Posts tagged World War II
Posts tagged World War II
Polish prosecutors are investigating a Swedish artist’s claim that he used the ashes of Holocaust victims to make a painting, an act that could carry a prison term.
Spokeswoman Beata Syk-Jankowska said Tuesday that prosecutors in the eastern city of Lublin have opened an investigation to check whether there is truth to the artist’s claim. She said there is no evidence and prosecutors are acting on media reports.
This could be a completely false publicity stunt. Of course, it could be a true publicity stunt. :(
Chiune Sugihara was an awesome guy who was a Japanese diplomat to Lithuania during World War II.
Sympathetic to Jews who were trying to leave Lithuania after it was occupied by the Soviet Union, he took it upon himself to write thousand of exit visas for refugees, despite having orders from the Japanese Foreign Ministry to the contrary.
Sugihara continued to hand write visas, reportedly spending 18–20 hours a day on them, producing a normal month’s worth of visas each day, until 4 September, when he had to leave his post before the consulate was closed. By that time he had granted thousands of visas to Jews, many of whom were heads of households and thus permitted to take their families with them. On the night before their scheduled departure, Sugihara and his wife stayed awake writing out visa approvals. According to witnesses, he was still writing visas while in transit from his hotel and after boarding the train at the Kaunas Railway Station, throwing visas into the crowd of desperate refugees out of the train’s window even as the train pulled out.
In final desperation, blank sheets of paper with only the consulate seal and his signature (that could be later written over into a visa) were hurriedly prepared and flung out from the train.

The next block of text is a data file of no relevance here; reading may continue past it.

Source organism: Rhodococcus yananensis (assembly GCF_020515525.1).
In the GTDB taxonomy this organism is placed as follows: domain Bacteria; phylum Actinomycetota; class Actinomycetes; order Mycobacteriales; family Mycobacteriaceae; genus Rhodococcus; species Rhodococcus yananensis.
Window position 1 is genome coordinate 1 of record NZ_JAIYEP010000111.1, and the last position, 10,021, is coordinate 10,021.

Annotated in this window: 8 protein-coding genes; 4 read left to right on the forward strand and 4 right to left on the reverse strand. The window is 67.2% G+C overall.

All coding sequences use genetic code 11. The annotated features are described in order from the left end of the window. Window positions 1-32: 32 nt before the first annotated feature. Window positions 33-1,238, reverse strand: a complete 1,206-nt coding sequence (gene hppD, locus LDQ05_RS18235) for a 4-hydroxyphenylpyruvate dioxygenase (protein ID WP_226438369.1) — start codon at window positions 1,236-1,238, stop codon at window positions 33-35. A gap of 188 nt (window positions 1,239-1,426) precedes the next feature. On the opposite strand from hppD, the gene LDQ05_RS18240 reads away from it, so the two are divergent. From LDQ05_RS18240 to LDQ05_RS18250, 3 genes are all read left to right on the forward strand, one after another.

What a badass.
Sergey Larenkov takes photos from World War II and merges them with present-day photos of the same locations. The one accompanying this post is titled “Vyborg. Bridge to the past.” You should probably go to his LiveJournal and check out his other work, including the first photo in this D-Day set and this set from Gatchina.
Bill Dedman on MSNBC’s Open Channel blog:
In the 70 years since the attack on Pearl Harbor, a dramatic photo of female firefighters has been published many times in magazines, history books and online as a depiction of action on Dec. 7, 1941. We published it this past week on msnbc.com. Now, with the help of our readers, we’ve located one of the women, who says the photo was definitely not taken on that day.
Really awesome piece involving crowdsourcing, personal history, and politics.
Today is the seventieth anniversary of the attack on Pearl Harbor during World War II. The Big Picture has a gallery of portraits of survivors, shots from ceremonies held in the past few days, and eleven photos taken the day of the attack. The above photo, from the Associated Press, is of the USS Arizona collapsing into the sea.
The whole set is definitely worth checking out.
Today, the British National Archives released 180 previously classified MI5 files on a variety of topics: World War II, the spread of Communism, etc. Professor Christopher Andrew of the University of Cambridge recorded a podcast about the files published in this current release.
One of the files, catalog number KV3/413, is a report on a failed German mission of sabotage in the United States during World War II. The story of the “Franz Daniel Pastorious Undertaking,” summarized by Jill Lawless of the Associated Press, is an amazing tale of incompetence:
They went to Paris, where one of the team got drunk at the hotel bar and “told everyone that he was a secret agent” — something, the MI5 report notes, that may “have contributed to the failure of the undertaking.”
The submarine dropping half the group on Long Island ran aground, and MI5 noted that “it was only owing to the laziness or stupidity of the American coast guards that this submarine was not attacked by U.S. forces.”
The Germans were stopped by a coast guard, who — to the evident astonishment of the British — did not detain them. He told his superiors, who were slow to contact the FBI.
The others in Florida also made it ashore, despite their attention-grabbing attire of “bathing trunks and army forage caps.”
The full 93-page report will be available for free through the Archives’ DocumentsOnline service for one month, if you have a hankering to dive into historical material. Here’s one of my favorite tidbits:
… he was taken first to see Captain Spies, who was believed to be responsible for [Abwehr] II work in Central America.
Captain Spies is the greatest military intelligence name ever.